Arizona-based Solar Bankers and its German affiliate Apollon have developed a new CPV module which, the companies claim, has low production costs and a 28% conversion rate.

The module, which is already patented in the US, is composed of a silicon cell and a holographic optic which is printed on a cover glass. With just a few millimetres between the cell and optic, the holographic element helps to filter the sunlight hitting the solar by selecting the more “desirable wavelengths of the light”.

According to Alfred Jost, President of Solar Bankers, this wavelength selection helps to “avoid overheating issues usually generated by concentrated technologies which are today the source of significant efficiency losses.”

Jost adds: “With the holographic optic a 20- to 30-times concentration of the desirable wavelengths of the light makes a silicon needs reduction by over 90% compared to the amount of silicon used in standard solar modules possible. The amount of silicon used in our prototype can be measured in millimetres, reaching barely 3% of the total module area. Since solar cells account for more than half of module prices today, we achieve here considerable savings with comparable or higher efficiency values being possible.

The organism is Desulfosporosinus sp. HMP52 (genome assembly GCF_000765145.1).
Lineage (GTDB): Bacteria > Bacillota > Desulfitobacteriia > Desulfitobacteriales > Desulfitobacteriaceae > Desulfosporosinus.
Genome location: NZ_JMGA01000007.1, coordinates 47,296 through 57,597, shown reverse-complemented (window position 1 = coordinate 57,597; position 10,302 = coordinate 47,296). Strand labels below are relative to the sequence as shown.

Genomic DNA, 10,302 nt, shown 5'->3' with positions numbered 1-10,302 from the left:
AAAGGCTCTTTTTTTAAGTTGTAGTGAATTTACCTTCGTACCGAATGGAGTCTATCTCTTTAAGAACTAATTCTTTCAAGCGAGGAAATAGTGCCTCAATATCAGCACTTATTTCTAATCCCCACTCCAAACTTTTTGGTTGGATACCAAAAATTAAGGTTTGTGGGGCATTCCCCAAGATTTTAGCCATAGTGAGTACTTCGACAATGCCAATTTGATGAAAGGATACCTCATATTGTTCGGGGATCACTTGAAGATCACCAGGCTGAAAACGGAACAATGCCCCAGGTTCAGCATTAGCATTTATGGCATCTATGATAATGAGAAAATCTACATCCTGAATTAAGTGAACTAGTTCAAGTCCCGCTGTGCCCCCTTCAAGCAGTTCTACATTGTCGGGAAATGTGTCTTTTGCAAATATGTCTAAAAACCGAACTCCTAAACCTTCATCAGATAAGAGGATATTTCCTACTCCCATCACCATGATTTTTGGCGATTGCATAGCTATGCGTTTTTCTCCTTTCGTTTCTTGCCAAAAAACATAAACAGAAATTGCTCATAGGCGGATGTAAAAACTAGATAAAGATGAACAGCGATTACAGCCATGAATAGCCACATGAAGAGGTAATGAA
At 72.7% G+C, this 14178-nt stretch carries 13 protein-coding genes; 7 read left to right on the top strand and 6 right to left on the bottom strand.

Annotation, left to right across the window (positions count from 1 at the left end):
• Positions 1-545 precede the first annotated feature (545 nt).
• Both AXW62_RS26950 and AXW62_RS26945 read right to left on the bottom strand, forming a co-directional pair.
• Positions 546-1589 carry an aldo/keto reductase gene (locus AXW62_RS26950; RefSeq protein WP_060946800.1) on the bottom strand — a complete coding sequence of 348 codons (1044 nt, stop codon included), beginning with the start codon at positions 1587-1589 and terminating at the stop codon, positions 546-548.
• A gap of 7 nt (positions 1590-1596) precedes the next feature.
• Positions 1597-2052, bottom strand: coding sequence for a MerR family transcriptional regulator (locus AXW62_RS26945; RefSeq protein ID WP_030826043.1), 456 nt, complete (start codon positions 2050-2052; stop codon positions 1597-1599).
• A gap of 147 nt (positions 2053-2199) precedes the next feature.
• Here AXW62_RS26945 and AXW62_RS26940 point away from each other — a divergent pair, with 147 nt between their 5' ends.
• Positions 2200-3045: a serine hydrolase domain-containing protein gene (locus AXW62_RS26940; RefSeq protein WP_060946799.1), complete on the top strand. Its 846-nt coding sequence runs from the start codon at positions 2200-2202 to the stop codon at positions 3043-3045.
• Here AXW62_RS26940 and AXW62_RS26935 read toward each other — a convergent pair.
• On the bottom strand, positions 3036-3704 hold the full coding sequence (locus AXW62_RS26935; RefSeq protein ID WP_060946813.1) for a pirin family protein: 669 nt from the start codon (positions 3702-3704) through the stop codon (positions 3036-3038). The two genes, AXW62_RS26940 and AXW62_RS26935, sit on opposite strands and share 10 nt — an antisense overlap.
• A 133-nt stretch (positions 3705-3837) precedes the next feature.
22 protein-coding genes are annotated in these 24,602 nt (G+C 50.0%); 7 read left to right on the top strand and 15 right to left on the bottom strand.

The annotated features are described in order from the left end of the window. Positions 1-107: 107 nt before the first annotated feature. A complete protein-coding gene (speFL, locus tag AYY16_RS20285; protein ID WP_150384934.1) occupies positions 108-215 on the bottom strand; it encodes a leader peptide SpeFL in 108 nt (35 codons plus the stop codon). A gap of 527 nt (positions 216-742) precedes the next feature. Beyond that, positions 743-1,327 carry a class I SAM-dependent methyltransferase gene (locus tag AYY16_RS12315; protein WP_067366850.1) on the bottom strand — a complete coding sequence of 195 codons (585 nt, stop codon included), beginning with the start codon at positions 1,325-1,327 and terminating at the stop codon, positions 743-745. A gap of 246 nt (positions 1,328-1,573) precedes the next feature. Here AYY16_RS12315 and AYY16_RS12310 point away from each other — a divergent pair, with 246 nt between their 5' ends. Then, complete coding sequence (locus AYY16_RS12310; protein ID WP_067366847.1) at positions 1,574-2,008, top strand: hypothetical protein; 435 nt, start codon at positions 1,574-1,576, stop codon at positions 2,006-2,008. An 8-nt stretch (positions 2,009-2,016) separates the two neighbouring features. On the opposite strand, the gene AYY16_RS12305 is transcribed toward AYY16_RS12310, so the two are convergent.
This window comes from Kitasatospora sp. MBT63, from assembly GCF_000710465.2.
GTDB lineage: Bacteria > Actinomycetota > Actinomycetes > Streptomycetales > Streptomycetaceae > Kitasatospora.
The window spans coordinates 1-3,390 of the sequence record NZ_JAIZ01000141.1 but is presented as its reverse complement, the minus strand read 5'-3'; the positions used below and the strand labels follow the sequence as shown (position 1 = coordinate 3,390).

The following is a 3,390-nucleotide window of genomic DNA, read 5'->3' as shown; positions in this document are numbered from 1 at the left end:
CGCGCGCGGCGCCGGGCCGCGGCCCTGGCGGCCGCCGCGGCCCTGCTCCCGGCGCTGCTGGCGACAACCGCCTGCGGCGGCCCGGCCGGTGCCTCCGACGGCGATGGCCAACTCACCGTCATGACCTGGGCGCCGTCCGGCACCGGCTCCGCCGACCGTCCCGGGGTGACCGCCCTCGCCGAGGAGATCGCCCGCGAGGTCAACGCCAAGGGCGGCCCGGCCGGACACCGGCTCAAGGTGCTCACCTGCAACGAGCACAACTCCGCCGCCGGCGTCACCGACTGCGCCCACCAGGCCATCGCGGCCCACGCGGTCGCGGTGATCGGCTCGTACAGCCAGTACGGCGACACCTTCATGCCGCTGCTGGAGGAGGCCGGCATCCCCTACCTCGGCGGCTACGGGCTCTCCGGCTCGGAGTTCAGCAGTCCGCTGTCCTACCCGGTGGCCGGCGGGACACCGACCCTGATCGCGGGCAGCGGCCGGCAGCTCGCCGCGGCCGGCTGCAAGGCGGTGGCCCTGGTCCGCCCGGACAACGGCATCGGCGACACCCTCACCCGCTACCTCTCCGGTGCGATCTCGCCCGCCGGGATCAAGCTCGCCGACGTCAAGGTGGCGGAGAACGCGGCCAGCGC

"The rest of the module can optionally be left empty or be used as a kind of hybrid solar module, for example using solar thermal technology.  The combination of both reduced raw material costs and higher efficiency levels is the key to achieve favourable energy generation costs.  With our technology, grid parity can finally be reached.  Soon such solar panels will become standard, affordable household products.”

The module is produced using a new patented technology which enables the modules to be manufactured at significantly lower prices compared with existing technologies.

“With the patent, the production costs of our solar modules are clearly under those of Chinese manufacturers even if we decide to build the modules in Germany or the USA," Jost commented.

Compared with existing PV modules, the new module requires just a fraction of the semiconductor material while the performance per square meter of the module surface is almost twice as high as conventional PV, the companies claim.

In addition, the new module has a 28% conversion rate compared with, the companies reveal, the market average of 17%. However, Solar Bankers and Apollon both expect “even better results”.

The companies now plant to establish a 300MW production line in the US or Germany. In doing so, they expect to create up to 500 new jobs.

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